Related Unveils Thomas Heatherwick’s Honeycomb Sculpture at Hudson Yards

Thomas Heatherwick's "Vessel." rendering by Visual HouseThomas Heatherwick's "Vessel." rendering by Visual House

Last year, Related Companies chairman Stephen Ross promised New York Times reporter Charles Bagli that the firm would install an iconic sculpture at Hudson Yards that would rival the Eiffel Tower. Ross unveiled the design for the $150 million structure this morning, at an event hosted by Anderson Cooper next to the entrance to the year-old Hudson Yards 7 train station.

A view of the public square and the Vessel looking south. rendering by Forbes Massie

A view of the public square and the Vessel looking south. rendering by Forbes Massie-Heatherwick Studio

Created by London-based designer Thomas Heatherwick, the 15-story shell will be called “Vessel” and feature 154 interconnected, climbable staircases with 2,500 steps. The structure will also have an elevator for those who are unable to make the climb.

Artisans are currently fabricating pieces of the bronzed steel and concrete vessel in Monfalcone, Italy, but next year, workers will assemble the sculpture in the middle of the Hudson Yards’ five-acre “public square and gardens.” The park will open in 2018 and help connect 30th Street with the final, under construction phase of Hudson River Park at Pier 55 in Chelsea. It will also offer a green respite among the the glassy towers in Related’s massive, mixed-use development on the West Side of Manhattan, which is being constructed on top of an active rail yard used by the Long Island Railroad and Amtrak.

An interior view. rendering by Forbes Massie-Heatherwick Studio

An interior view. rendering by Forbes Massie-Heatherwick Studio

Heatherwick claims the design of the vessel was influenced by ancient Indian stepwells. But the Times—which got the first crack at the design with an exclusive this morning—compared the sculpture to a jungle gym and a honeycomb, in a piece with the revealing headline “A $150 Million Stairway to Nowhere on the Far West Side.”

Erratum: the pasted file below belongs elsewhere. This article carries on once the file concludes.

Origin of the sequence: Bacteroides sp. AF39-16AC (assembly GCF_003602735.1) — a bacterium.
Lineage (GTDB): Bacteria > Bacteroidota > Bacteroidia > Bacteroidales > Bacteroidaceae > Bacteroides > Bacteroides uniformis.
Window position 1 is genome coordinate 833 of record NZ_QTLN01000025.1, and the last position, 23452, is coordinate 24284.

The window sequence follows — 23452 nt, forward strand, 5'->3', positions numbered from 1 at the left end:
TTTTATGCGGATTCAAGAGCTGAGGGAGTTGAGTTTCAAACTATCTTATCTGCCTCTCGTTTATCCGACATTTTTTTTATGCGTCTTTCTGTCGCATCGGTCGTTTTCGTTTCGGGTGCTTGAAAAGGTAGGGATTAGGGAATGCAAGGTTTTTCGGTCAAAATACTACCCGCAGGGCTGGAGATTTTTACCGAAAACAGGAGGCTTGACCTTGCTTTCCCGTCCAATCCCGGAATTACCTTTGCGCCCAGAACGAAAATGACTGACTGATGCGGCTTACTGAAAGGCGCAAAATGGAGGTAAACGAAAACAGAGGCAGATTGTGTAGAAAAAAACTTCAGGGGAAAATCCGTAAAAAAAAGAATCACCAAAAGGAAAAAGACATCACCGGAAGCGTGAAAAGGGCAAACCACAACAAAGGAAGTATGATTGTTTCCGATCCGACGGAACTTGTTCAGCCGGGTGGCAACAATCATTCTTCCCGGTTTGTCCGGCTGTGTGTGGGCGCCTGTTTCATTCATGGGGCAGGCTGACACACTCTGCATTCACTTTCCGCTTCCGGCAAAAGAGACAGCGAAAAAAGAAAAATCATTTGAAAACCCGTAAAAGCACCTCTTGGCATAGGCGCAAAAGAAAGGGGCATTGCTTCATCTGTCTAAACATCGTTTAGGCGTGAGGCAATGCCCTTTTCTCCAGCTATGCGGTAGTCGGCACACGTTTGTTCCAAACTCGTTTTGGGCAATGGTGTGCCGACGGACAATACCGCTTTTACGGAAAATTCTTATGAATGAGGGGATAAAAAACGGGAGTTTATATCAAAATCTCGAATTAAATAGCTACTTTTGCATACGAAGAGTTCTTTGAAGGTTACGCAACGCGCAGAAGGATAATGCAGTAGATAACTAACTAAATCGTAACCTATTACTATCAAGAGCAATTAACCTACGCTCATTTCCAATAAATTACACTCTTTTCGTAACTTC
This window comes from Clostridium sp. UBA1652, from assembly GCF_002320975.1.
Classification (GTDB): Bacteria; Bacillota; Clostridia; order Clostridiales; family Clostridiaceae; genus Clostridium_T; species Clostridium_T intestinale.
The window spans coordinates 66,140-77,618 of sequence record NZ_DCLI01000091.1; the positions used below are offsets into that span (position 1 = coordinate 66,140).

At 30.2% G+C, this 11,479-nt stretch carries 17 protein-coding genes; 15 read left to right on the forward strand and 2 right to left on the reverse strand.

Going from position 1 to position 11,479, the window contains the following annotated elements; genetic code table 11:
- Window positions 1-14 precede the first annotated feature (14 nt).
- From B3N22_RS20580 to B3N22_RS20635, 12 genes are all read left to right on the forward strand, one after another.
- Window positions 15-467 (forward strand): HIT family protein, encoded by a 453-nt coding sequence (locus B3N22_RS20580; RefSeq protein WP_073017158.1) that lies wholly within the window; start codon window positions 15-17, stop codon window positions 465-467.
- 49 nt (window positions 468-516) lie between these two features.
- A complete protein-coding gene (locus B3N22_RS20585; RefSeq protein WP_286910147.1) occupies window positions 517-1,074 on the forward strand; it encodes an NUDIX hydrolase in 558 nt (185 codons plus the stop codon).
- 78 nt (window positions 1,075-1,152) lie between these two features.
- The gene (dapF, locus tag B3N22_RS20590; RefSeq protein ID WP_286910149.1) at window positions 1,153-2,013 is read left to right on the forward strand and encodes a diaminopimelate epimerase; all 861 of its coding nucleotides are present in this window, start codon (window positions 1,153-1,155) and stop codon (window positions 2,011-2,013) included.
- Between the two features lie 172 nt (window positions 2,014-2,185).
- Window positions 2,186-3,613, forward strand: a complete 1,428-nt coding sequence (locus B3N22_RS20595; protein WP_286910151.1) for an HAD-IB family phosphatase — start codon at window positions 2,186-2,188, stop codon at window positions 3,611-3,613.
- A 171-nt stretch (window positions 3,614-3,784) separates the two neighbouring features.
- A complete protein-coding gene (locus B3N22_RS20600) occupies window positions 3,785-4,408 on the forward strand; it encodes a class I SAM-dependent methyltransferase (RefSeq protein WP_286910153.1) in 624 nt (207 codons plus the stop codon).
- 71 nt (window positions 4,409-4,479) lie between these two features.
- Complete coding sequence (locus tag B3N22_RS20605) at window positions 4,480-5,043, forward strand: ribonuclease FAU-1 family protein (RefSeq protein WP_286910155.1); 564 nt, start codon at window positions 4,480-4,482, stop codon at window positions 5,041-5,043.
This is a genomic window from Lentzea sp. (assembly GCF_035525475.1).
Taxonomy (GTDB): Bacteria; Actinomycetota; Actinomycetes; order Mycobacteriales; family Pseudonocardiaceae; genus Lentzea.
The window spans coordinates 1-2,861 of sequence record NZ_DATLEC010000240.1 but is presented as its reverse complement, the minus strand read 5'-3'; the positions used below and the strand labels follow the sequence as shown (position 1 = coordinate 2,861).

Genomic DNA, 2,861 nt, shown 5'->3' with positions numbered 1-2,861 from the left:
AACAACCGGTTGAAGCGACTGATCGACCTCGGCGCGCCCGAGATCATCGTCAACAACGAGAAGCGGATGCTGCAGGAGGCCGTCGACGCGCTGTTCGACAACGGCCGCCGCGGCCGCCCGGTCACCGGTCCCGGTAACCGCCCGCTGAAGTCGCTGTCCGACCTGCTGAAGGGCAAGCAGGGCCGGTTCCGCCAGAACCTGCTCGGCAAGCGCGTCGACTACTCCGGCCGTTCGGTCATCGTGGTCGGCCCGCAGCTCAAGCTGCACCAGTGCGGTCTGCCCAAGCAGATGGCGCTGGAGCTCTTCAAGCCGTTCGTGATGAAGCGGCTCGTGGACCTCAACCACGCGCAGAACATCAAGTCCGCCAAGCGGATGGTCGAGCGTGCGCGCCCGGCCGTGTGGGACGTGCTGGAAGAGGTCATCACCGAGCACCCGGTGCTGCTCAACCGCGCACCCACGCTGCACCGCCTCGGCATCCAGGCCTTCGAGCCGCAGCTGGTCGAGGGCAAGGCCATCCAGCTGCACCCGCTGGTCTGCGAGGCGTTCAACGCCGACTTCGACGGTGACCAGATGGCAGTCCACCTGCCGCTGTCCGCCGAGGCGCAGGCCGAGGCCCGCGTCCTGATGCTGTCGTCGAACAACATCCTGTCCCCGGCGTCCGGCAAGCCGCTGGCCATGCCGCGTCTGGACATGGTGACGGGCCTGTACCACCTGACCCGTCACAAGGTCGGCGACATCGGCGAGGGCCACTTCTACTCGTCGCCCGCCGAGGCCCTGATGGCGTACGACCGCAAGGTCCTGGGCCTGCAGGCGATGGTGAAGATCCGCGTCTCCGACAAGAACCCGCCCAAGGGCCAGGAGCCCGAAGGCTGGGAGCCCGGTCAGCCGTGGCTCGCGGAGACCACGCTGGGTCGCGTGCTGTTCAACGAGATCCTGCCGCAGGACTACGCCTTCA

Landscape architect Thomas Woltz, of Nelson Byrd Woltz, designed the public space at Hudson Yards. Press materials declare that the square will “feature groves of trees, woodlands plants, perennial gardens and a 200-foot-long fountain that will mirror the flow of a river.” There will also be a new entrance to the High Line at the southern edge of the square, at 10th Avenue and 30th Street.

A view through the upper level of the sculpture. rendering by Forbes Massie-Heatherwick Studio

A view through the upper level of the sculpture. rendering by Forbes Massie-Heatherwick Studio

Construction on the rest of Hudson Yards is also chugging along. Condos at the 88-story 15 Hudson Yards hit the market this week, starting at $1.85 million and going all the way up to $30 million, according to the Post’s Lois Weiss. The upper floors will hold 285 condos, and the lower stories will host 106 affordable rental units. Related recently finished work on the 52-story office tower at 10 Hudson Yards, 30 Hudson Yards is getting its glass facade next door, and the ground floor is going in for the 72-story, mixed-use 35 Hudson Yards.

Update: In response to comments about whether the sculpture will be handicapped accessible, we have updated this post to include the fact that there will be an elevator.

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18 Comments on "Related Unveils Thomas Heatherwick’s Honeycomb Sculpture at Hudson Yards"

  1. Doesn’t seem very wheelchair accessible

  2. Been There Done That | September 14, 2016 at 5:24 pm |

    I know this is a private development. However What happened to being ADA compliant, This project from day one has excluded many New Yorkers . Now Oxford and Related are solidifying their elitist vision by not accommodating persons with disabilities.